Archive for February, 2011

A few weeks ago, Amazon announced an interesting statistic: their e-book sales, which had earlier eclipsed their hardback sales, had now exceeded their paperback sales. E-books were officially Amazon’s best-selling format.

The response from a certain segment of the romance-writing community was immediate, although not exactly what you might expect. Amazon, they said, was lying. E-books couldn’t be more popular than print. They never would be. It was all marketing—Amazon just wanted to sell Kindles. E-books were just a passing fad and e-book readers were selfish swine who were destroying independent booksellers and probably responsible for the bankruptcy of Borders. Lalalalalala—I can’t heeeeear you!

Those of us who write e-books may not have found this response all that surprising. For years some segments of this community have tried to marginalize us or pretend we don’t exist. We were told our books weren’t “real” books. We were told that the “stigma” of electronic publishing would prevent us from ever being published by a print publisher. For a few years, we were even kept out of the Professional Authors Network of RWA because membership required a publisher’s advance of twelve hundred dollars, and most e-publishers give higher royalty payments instead of advances (the membership rules have since changed). One former president of RWA wrote editorials in the organization’s magazine that were so patronizing to e-book authors (and so dismissive of their work) that several e-book authors I know dropped their membership in protest.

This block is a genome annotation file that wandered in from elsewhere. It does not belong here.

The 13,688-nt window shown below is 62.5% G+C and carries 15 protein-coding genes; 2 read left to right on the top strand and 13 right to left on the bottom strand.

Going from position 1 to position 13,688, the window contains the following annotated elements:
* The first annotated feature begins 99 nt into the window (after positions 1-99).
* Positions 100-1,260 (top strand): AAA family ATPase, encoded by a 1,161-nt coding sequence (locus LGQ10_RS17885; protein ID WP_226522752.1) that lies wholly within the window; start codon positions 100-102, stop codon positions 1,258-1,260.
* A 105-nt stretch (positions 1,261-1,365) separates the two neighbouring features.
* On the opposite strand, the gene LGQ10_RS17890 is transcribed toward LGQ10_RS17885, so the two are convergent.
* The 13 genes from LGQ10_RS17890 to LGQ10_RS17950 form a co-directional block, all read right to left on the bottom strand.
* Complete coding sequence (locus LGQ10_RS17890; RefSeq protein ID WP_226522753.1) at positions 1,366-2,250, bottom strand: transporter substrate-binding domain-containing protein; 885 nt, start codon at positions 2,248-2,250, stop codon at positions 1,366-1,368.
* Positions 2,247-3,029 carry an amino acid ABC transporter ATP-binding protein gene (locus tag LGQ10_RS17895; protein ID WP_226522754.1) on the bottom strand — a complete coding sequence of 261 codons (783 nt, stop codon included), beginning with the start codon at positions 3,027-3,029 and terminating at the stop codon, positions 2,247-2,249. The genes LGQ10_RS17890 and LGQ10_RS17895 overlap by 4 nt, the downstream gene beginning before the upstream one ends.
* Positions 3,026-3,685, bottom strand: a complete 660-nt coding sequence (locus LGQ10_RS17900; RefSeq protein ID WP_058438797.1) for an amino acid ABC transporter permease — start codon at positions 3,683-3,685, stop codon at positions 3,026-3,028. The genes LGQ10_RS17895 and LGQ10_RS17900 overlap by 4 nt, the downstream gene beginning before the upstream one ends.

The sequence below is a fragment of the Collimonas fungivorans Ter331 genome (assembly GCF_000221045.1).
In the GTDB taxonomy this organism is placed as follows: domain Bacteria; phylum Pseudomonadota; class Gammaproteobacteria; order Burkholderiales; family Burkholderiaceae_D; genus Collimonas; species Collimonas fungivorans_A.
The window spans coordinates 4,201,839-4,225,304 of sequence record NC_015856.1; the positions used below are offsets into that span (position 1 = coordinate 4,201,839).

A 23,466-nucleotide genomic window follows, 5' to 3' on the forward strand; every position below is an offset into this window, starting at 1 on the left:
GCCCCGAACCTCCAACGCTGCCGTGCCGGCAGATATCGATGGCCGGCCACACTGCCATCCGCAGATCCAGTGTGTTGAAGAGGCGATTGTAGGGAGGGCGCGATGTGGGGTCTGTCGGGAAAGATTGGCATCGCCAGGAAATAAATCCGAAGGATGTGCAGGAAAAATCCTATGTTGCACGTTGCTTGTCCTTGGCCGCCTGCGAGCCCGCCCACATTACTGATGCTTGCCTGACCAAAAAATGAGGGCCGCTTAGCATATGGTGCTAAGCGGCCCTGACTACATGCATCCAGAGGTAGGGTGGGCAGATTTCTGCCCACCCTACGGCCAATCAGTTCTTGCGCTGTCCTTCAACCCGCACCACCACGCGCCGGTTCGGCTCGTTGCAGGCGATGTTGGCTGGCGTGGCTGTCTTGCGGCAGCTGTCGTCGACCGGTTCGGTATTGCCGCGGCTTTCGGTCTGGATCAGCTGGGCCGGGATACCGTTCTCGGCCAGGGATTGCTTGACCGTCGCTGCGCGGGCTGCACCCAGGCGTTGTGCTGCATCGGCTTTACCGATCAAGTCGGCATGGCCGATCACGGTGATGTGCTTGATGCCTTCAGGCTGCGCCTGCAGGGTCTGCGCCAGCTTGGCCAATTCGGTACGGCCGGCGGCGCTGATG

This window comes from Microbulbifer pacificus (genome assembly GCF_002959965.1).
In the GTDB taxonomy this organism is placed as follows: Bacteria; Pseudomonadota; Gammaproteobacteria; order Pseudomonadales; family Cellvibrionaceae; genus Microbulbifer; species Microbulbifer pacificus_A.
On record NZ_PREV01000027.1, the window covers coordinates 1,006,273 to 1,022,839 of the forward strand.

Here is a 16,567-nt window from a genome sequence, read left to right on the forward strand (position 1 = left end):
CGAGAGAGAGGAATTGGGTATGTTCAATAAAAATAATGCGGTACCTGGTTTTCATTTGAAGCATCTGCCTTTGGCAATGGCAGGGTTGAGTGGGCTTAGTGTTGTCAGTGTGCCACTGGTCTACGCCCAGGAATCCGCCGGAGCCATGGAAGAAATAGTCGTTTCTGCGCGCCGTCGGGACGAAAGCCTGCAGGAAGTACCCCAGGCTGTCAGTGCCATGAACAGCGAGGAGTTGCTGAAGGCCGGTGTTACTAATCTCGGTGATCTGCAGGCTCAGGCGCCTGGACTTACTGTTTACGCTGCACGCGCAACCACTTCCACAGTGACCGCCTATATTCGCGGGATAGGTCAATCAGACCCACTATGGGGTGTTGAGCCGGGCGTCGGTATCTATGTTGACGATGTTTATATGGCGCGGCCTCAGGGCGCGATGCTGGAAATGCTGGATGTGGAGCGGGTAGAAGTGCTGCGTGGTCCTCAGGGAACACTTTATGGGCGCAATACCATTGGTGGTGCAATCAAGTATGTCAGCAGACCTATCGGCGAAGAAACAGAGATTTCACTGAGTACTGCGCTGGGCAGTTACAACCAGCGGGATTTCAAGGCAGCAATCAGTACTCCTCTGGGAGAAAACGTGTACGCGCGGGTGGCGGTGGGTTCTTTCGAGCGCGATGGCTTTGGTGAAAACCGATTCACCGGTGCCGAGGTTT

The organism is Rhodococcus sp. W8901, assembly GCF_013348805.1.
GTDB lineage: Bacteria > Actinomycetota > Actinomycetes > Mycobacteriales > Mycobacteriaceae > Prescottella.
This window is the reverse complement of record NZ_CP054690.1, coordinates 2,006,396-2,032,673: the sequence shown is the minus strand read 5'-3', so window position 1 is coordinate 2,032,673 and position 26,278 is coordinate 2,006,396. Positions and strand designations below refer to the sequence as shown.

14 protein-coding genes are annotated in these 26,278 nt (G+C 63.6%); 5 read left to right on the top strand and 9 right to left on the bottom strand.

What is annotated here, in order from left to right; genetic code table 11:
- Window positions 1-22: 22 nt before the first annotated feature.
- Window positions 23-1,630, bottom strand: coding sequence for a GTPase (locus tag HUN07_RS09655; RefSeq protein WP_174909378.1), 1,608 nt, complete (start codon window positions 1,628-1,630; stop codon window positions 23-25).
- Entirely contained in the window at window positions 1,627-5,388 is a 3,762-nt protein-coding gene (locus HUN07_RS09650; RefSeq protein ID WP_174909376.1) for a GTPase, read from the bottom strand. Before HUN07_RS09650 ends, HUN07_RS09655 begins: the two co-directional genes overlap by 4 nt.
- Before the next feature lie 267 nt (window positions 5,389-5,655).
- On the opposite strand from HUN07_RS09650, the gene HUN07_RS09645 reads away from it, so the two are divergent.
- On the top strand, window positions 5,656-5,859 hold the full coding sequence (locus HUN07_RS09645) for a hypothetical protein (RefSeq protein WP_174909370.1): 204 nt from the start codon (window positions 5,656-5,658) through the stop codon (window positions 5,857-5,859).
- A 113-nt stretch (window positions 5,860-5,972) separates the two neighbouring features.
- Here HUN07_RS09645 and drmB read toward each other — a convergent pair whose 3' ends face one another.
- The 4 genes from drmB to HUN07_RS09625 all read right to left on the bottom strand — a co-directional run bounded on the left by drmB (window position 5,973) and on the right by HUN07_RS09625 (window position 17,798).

RWA has become somewhat more ebook friendly since then. The current leadership is much less inclined to dismiss us and changes have been made to contest rules and rules for discussion and special interest groups to make it easier for us to participate. But the old attitudes still lurk around the edges, especially when the topic of e-book sales comes up.

Now let me go on record here as saying I believe Amazon is telling the truth: their e-book sales probably have exceeded their other sales. But I also believe that e-book sales in general are still not as great as print sales in general. I own a Kindle myself, but I read more hardbacks and paperbacks for the most part (courtesy of my trusty local library).